Unit

UNIT 7.13 Measurement of Polyclonal Immunoglobulin Synthesis Using the Reverse Plaque Technique

  1. Giovanna Tosato1,
  2. Sandra E. Pike1,
  3. Michael Blaese2

Published Online: 1 MAY 2001

DOI: 10.1002/0471142735.im0713s00

Current Protocols in Immunology

Current Protocols in Immunology

How to Cite

Tosato, G., Pike, S. E. and Blaese, M. 2001. Measurement of Polyclonal Immunoglobulin Synthesis Using the Reverse Plaque Technique. Current Protocols in Immunology. 00:II:7.13:7.13.1–7.13.6.

Author Information

  1. 1

    Center for Biologics Evaluation and Research, Food and Drug Administration, Bethesda, Maryland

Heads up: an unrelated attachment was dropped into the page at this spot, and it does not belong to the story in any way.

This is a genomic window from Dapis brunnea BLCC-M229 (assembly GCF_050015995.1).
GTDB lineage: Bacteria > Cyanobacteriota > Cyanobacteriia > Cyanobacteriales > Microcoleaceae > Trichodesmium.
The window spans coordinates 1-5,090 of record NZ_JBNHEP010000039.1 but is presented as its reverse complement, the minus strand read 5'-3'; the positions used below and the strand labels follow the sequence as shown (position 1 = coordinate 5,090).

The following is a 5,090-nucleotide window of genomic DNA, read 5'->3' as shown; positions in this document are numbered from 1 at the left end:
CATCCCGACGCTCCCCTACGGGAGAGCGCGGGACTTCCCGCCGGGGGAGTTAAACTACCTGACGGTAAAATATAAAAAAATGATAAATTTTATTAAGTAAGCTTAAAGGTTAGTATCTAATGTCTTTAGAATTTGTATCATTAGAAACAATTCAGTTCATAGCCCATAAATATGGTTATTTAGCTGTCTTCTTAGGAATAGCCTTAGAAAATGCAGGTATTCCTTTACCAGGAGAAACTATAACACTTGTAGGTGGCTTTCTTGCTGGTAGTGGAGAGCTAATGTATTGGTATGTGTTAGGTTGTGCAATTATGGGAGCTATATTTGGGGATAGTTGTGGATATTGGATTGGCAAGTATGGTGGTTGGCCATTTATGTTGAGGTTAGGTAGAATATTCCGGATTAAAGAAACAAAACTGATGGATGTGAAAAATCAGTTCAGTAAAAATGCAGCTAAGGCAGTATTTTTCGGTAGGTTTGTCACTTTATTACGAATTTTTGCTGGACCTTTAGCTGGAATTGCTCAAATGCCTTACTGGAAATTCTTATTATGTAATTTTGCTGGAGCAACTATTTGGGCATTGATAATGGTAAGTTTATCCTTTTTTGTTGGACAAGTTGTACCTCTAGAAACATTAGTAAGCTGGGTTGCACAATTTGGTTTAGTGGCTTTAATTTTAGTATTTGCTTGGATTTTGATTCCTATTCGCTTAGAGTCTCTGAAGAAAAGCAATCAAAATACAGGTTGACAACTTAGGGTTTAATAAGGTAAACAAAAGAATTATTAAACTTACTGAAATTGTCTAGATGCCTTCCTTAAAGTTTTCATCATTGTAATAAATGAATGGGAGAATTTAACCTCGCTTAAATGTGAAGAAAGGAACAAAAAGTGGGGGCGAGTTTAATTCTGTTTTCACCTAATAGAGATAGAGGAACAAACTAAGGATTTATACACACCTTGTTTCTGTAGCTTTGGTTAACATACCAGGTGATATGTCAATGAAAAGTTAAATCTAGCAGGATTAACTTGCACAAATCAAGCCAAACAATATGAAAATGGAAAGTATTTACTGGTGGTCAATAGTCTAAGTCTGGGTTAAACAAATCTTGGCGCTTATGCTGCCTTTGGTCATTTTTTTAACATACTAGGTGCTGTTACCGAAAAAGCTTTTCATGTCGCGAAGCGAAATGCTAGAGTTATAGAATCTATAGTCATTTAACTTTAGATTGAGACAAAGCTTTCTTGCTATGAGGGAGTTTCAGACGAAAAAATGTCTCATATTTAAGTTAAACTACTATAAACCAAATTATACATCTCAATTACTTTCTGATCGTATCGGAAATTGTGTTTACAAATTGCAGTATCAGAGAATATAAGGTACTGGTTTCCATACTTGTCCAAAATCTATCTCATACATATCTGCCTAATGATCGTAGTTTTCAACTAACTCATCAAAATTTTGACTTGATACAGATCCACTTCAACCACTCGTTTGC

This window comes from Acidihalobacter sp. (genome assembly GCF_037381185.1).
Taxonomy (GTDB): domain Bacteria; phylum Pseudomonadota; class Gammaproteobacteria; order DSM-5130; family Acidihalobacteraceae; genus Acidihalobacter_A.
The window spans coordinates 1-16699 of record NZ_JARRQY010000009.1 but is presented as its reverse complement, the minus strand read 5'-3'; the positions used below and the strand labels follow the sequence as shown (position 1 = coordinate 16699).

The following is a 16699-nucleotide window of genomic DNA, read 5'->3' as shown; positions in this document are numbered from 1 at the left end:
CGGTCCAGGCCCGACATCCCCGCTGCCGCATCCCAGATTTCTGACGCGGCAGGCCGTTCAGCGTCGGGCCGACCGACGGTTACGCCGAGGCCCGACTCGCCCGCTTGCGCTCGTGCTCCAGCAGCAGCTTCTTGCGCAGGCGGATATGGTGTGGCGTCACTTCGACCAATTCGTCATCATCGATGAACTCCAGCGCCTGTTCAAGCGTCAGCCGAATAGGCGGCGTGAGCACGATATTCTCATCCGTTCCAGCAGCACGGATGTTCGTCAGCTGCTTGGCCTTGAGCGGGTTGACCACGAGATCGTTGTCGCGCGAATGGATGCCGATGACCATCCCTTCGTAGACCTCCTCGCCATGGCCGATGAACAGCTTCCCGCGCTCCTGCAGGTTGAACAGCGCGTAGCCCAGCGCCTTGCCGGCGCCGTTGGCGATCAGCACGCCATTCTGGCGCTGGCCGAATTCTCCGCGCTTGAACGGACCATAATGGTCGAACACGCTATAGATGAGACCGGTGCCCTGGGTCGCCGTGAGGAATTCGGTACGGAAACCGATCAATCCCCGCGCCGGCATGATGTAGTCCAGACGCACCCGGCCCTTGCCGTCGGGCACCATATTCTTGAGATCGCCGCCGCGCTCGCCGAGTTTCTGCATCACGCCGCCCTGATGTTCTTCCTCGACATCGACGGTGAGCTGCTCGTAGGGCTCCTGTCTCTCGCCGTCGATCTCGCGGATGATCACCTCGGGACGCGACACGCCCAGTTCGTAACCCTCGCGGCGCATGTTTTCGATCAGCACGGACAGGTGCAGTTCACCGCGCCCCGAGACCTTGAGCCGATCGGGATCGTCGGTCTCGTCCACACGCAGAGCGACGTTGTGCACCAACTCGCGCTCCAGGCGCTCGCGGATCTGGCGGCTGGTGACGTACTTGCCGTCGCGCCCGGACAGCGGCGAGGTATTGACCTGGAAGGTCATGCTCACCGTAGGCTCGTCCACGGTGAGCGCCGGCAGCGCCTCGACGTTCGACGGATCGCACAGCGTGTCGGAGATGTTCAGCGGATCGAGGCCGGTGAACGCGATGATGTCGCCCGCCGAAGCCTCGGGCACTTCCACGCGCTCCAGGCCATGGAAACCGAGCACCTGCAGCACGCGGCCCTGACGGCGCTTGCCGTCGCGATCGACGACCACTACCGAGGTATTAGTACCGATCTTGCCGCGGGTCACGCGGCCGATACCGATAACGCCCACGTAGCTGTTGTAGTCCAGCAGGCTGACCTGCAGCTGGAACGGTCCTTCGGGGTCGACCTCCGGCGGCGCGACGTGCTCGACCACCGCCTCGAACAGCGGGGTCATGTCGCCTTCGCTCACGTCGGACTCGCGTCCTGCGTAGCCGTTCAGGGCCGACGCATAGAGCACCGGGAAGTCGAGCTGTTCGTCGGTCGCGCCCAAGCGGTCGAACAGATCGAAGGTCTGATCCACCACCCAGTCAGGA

2. 2

    National Cancer Institute, Bethesda, Maryland

Publication History

  1. Published Online: 1 MAY 2001
  2. Published Print: DEC 1991

Abstract

This unit describes the reverse hemolytic plaque assay, an effective method for measuring the number of immunoglobulin (Ig)-secreting cells present in a cell population at any particular time. Cell populations that can be assayed using the technique include peripheral blood mononuclear cells or cells from tissues such as the tonsils. The basic protocol is divided into three stages. First, protein A-sensitized sheep red blood cells (SRBC), guinea pig complement, and anti-Ig antibody are prepared. Test samples are then combined and incubated with the SRBC, complement, and antibody in appropriate chambers. Finally, the resulting plaques are scored. A support protocol describes the preparation of plaquing chambers.